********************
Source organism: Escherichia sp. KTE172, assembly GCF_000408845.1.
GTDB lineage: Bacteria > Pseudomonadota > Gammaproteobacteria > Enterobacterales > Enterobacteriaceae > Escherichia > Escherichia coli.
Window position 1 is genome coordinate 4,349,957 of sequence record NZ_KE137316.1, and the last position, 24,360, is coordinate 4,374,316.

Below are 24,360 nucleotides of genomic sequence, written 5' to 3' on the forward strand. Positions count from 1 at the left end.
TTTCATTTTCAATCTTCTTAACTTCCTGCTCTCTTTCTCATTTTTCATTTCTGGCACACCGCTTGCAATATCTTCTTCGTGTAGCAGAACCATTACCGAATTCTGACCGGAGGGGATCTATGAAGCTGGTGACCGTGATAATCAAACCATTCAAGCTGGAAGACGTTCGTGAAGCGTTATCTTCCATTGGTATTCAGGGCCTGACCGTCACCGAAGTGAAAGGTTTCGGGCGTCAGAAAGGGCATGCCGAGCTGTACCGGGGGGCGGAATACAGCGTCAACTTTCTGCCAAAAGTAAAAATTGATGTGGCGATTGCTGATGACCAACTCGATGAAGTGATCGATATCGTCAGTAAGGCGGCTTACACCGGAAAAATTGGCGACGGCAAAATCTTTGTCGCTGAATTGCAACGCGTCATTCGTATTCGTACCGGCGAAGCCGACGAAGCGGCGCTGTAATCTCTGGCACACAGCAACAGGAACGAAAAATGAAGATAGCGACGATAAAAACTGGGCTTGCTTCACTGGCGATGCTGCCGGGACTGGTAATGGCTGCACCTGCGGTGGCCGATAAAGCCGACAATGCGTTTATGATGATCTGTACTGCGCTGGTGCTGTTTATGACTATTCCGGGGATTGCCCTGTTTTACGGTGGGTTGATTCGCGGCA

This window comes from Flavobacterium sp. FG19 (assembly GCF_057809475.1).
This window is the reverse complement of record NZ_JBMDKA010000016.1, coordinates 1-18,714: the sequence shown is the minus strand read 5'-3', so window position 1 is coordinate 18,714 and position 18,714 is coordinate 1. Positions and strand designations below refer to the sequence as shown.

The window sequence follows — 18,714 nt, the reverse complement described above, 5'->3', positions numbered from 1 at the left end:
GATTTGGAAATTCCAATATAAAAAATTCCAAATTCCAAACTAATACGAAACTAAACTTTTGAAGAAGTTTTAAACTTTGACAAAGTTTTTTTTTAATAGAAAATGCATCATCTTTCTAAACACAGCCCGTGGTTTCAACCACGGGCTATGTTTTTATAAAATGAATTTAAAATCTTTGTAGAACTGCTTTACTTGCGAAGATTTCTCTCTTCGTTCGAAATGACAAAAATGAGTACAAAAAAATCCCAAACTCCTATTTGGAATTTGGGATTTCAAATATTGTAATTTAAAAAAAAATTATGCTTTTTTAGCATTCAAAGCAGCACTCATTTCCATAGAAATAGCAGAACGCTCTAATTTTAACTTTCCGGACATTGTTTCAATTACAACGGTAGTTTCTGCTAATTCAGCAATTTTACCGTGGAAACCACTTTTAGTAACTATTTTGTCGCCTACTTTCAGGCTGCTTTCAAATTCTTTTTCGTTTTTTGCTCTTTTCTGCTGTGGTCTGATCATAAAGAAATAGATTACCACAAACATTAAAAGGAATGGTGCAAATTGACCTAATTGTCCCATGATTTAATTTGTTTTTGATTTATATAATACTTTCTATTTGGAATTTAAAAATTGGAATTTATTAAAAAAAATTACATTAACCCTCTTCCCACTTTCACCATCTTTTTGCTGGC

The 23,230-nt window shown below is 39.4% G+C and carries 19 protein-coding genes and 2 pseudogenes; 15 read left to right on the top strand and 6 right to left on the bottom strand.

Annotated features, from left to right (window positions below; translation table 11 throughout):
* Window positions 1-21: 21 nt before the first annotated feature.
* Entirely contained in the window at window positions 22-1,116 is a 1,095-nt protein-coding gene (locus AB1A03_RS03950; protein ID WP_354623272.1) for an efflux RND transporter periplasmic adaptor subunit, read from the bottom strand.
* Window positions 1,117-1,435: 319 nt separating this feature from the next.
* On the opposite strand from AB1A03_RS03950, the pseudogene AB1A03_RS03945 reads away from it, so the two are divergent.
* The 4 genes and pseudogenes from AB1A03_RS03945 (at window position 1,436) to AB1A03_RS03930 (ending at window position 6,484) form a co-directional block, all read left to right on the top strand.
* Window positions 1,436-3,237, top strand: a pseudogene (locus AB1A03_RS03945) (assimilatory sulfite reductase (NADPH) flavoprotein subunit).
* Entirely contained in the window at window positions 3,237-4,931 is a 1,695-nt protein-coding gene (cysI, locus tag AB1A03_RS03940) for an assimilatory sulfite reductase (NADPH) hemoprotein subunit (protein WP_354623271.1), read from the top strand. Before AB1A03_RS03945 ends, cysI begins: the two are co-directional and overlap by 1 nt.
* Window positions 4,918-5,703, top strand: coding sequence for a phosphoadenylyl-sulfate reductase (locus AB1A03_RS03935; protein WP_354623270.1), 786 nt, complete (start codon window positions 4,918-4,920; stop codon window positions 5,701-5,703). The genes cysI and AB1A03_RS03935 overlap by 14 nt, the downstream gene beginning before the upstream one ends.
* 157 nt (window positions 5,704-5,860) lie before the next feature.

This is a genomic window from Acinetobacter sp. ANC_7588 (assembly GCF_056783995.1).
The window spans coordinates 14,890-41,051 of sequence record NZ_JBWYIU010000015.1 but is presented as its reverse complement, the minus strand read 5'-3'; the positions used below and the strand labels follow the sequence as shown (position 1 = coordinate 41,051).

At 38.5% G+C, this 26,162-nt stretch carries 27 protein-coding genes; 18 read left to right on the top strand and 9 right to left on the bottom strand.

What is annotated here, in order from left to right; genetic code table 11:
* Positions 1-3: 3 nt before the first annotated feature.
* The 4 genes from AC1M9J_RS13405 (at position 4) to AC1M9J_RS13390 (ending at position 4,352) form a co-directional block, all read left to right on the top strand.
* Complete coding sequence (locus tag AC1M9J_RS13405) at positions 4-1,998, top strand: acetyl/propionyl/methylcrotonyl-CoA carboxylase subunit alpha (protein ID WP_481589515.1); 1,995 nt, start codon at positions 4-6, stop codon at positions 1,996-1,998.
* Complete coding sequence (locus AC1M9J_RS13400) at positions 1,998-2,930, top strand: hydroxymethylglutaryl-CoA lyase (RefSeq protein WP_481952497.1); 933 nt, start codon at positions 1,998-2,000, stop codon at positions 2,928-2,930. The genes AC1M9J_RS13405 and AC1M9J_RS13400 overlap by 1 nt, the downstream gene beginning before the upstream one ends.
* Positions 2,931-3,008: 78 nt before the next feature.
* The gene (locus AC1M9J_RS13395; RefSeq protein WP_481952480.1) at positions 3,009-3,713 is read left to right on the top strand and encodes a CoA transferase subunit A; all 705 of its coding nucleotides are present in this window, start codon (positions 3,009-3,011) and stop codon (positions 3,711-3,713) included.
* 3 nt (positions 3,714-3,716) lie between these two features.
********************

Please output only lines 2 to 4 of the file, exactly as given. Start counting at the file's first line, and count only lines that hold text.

GTDB lineage: Bacteria > Pseudomonadota > Gammaproteobacteria > Enterobacterales > Enterobacteriaceae > Escherichia > Escherichia coli.
Window position 1 is genome coordinate 4,349,957 of sequence record NZ_KE137316.1, and the last position, 24,360, is coordinate 4,374,316.

Below are 24,360 nucleotides of genomic sequence, written 5' to 3' on the forward strand. Positions count from 1 at the left end.